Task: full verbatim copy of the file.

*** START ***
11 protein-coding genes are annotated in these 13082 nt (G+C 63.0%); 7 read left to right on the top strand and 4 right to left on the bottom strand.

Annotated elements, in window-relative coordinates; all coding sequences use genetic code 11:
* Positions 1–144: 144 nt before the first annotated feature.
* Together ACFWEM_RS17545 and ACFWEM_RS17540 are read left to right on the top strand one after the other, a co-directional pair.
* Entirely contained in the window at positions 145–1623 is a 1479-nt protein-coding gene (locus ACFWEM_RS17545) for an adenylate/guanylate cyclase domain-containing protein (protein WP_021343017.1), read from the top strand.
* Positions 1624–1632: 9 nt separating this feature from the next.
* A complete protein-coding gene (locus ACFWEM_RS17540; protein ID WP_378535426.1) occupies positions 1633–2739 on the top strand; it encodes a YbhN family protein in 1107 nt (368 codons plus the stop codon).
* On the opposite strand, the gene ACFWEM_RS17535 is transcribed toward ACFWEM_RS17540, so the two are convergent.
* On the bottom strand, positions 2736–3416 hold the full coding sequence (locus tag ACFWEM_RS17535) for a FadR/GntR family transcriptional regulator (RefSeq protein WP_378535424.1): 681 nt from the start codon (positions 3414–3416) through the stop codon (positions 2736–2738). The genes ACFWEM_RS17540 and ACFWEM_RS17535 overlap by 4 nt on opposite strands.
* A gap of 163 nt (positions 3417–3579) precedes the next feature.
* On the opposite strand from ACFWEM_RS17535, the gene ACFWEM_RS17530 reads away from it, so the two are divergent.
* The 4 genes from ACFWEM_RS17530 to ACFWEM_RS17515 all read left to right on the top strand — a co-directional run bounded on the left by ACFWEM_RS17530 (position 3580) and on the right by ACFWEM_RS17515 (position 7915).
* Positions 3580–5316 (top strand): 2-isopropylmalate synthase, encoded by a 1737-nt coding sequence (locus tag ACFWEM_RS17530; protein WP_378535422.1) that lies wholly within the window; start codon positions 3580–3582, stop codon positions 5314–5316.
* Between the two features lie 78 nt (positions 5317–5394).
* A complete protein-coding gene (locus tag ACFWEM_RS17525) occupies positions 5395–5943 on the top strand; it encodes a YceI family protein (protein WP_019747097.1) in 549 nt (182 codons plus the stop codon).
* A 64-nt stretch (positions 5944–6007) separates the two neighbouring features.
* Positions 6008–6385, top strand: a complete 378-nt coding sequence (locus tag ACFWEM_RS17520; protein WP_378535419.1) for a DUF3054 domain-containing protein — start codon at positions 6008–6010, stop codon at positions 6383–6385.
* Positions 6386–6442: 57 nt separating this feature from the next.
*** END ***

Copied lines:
11 protein-coding genes are annotated in these 13082 nt (G+C 63.0%); 7 read left to right on the top strand and 4 right to left on the bottom strand.

Annotated elements, in window-relative coordinates; all coding sequences use genetic code 11:
* Positions 1–144: 144 nt before the first annotated feature.
* Together ACFWEM_RS17545 and ACFWEM_RS17540 are read left to right on the top strand one after the other, a co-directional pair.
* Entirely contained in the window at positions 145–1623 is a 1479-nt protein-coding gene (locus ACFWEM_RS17545) for an adenylate/guanylate cyclase domain-containing protein (protein WP_021343017.1), read from the top strand.
* Positions 1624–1632: 9 nt separating this feature from the next.
* A complete protein-coding gene (locus ACFWEM_RS17540; protein ID WP_378535426.1) occupies positions 1633–2739 on the top strand; it encodes a YbhN family protein in 1107 nt (368 codons plus the stop codon).
* On the opposite strand, the gene ACFWEM_RS17535 is transcribed toward ACFWEM_RS17540, so the two are convergent.
* On the bottom strand, positions 2736–3416 hold the full coding sequence (locus tag ACFWEM_RS17535) for a FadR/GntR family transcriptional regulator (RefSeq protein WP_378535424.1): 681 nt from the start codon (positions 3414–3416) through the stop codon (positions 2736–2738). The genes ACFWEM_RS17540 and ACFWEM_RS17535 overlap by 4 nt on opposite strands.
* A gap of 163 nt (positions 3417–3579) precedes the next feature.
* On the opposite strand from ACFWEM_RS17535, the gene ACFWEM_RS17530 reads away from it, so the two are divergent.
* The 4 genes from ACFWEM_RS17530 to ACFWEM_RS17515 all read left to right on the top strand — a co-directional run bounded on the left by ACFWEM_RS17530 (position 3580) and on the right by ACFWEM_RS17515 (position 7915).
* Positions 3580–5316 (top strand): 2-isopropylmalate synthase, encoded by a 1737-nt coding sequence (locus tag ACFWEM_RS17530; protein WP_378535422.1) that lies wholly within the window; start codon positions 3580–3582, stop codon positions 5314–5316.
* Between the two features lie 78 nt (positions 5317–5394).
* A complete protein-coding gene (locus tag ACFWEM_RS17525) occupies positions 5395–5943 on the top strand; it encodes a YceI family protein (protein WP_019747097.1) in 549 nt (182 codons plus the stop codon).
* A 64-nt stretch (positions 5944–6007) separates the two neighbouring features.
* Positions 6008–6385, top strand: a complete 378-nt coding sequence (locus tag ACFWEM_RS17520; protein WP_378535419.1) for a DUF3054 domain-containing protein — start codon at positions 6008–6010, stop codon at positions 6383–6385.
* Positions 6386–6442: 57 nt separating this feature from the next.